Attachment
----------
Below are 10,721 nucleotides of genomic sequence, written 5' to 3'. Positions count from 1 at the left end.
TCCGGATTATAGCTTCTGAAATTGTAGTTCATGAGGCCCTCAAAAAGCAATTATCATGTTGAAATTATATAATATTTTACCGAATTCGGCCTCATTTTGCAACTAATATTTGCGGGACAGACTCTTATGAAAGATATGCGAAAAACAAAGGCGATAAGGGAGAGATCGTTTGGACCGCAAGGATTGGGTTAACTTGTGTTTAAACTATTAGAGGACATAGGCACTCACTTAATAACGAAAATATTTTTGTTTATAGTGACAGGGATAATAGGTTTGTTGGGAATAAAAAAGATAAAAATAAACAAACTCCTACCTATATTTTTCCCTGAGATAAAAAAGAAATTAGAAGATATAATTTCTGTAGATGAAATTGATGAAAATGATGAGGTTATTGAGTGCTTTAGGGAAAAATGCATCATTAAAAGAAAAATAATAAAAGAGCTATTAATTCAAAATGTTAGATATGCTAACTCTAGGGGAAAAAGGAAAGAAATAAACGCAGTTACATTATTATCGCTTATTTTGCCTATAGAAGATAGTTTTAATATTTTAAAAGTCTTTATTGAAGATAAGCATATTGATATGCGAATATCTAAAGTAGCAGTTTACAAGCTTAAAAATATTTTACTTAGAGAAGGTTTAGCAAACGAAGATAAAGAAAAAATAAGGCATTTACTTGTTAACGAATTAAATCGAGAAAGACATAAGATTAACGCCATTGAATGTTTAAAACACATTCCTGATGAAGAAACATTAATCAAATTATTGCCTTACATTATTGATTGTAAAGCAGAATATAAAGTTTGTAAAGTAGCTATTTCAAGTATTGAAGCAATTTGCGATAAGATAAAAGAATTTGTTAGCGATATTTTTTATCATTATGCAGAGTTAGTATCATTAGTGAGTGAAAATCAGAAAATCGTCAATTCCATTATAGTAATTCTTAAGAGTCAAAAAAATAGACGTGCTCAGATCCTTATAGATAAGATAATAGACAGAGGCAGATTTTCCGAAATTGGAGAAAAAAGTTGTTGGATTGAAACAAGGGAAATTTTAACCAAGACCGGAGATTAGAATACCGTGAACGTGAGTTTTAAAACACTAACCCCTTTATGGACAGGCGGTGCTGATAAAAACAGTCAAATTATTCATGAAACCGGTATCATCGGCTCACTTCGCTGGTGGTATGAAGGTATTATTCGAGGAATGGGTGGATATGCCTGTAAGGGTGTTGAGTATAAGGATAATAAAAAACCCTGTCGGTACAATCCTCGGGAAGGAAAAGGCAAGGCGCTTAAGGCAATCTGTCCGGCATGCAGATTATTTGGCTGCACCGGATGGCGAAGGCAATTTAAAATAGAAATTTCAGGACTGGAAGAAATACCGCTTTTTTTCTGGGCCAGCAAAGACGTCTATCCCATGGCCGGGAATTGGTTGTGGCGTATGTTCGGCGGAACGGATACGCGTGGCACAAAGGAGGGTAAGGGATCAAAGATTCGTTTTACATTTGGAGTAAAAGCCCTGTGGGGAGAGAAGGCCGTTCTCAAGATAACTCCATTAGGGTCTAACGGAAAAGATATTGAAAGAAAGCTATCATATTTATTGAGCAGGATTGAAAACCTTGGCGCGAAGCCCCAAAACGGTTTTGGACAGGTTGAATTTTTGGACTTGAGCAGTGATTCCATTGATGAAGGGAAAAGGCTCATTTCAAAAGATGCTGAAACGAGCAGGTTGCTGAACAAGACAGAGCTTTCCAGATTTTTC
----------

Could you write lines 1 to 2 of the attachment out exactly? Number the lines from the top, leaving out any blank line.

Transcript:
Below are 10,721 nucleotides of genomic sequence, written 5' to 3'. Positions count from 1 at the left end.
TCCGGATTATAGCTTCTGAAATTGTAGTTCATGAGGCCCTCAAAAAGCAATTATCATGTTGAAATTATATAATATTTTACCGAATTCGGCCTCATTTTGCAACTAATATTTGCGGGACAGACTCTTATGAAAGATATGCGAAAAACAAAGGCGATAAGGGAGAGATCGTTTGGACCGCAAGGATTGGGTTAACTTGTGTTTAAACTATTAGAGGACATAGGCACTCACTTAATAACGAAAATATTTTTGTTTATAGTGACAGGGATAATAGGTTTGTTGGGAATAAAAAAGATAAAAATAAACAAACTCCTACCTATATTTTTCCCTGAGATAAAAAAGAAATTAGAAGATATAATTTCTGTAGATGAAATTGATGAAAATGATGAGGTTATTGAGTGCTTTAGGGAAAAATGCATCATTAAAAGAAAAATAATAAAAGAGCTATTAATTCAAAATGTTAGATATGCTAACTCTAGGGGAAAAAGGAAAGAAATAAACGCAGTTACATTATTATCGCTTATTTTGCCTATAGAAGATAGTTTTAATATTTTAAAAGTCTTTATTGAAGATAAGCATATTGATATGCGAATATCTAAAGTAGCAGTTTACAAGCTTAAAAATATTTTACTTAGAGAAGGTTTAGCAAACGAAGATAAAGAAAAAATAAGGCATTTACTTGTTAACGAATTAAATCGAGAAAGACATAAGATTAACGCCATTGAATGTTTAAAACACATTCCTGATGAAGAAACATTAATCAAATTATTGCCTTACATTATTGATTGTAAAGCAGAATATAAAGTTTGTAAAGTAGCTATTTCAAGTATTGAAGCAATTTGCGATAAGATAAAAGAATTTGTTAGCGATATTTTTTATCATTATGCAGAGTTAGTATCATTAGTGAGTGAAAATCAGAAAATCGTCAATTCCATTATAGTAATTCTTAAGAGTCAAAAAAATAGACGTGCTCAGATCCTTATAGATAAGATAATAGACAGAGGCAGATTTTCCGAAATTGGAGAAAAAAGTTGTTGGATTGAAACAAGGGAAATTTTAACCAAGACCGGAGATTAGAATACCGTGAACGTGAGTTTTAAAACACTAACCCCTTTATGGACAGGCGGTGCTGATAAAAACAGTCAAATTATTCATGAAACCGGTATCATCGGCTCACTTCGCTGGTGGTATGAAGGTATTATTCGAGGAATGGGTGGATATGCCTGTAAGGGTGTTGAGTATAAGGATAATAAAAAACCCTGTCGGTACAATCCTCGGGAAGGAAAAGGCAAGGCGCTTAAGGCAATCTGTCCGGCATGCAGATTATTTGGCTGCACCGGATGGCGAAGGCAATTTAAAATAGAAATTTCAGGACTGGAAGAAATACCGCTTTTTTTCTGGGCCAGCAAAGACGTCTATCCCATGGCCGGGAATTGGTTGTGGCGTATGTTCGGCGGAACGGATACGCGTGGCACAAAGGAGGGTAAGGGATCAAAGATTCGTTTTACATTTGGAGTAAAAGCCCTGTGGGGAGAGAAGGCCGTTCTCAAGATAACTCCATTAGGGTCTAACGGAAAAGATATTGAAAGAAAGCTATCATATTTATTGAGCAGGATTGAAAACCTTGGCGCGAAGCCCCAAAACGGTTTTGGACAGGTTGAATTTTTGGACTTGAGCAGTGATTCCATTGATGAAGGGAAAAGGCTCATTTCAAAAGATGCTGAAACGAGCAGGTTGCTGAACAAGACAGAGCTTTCCAGATTTTTC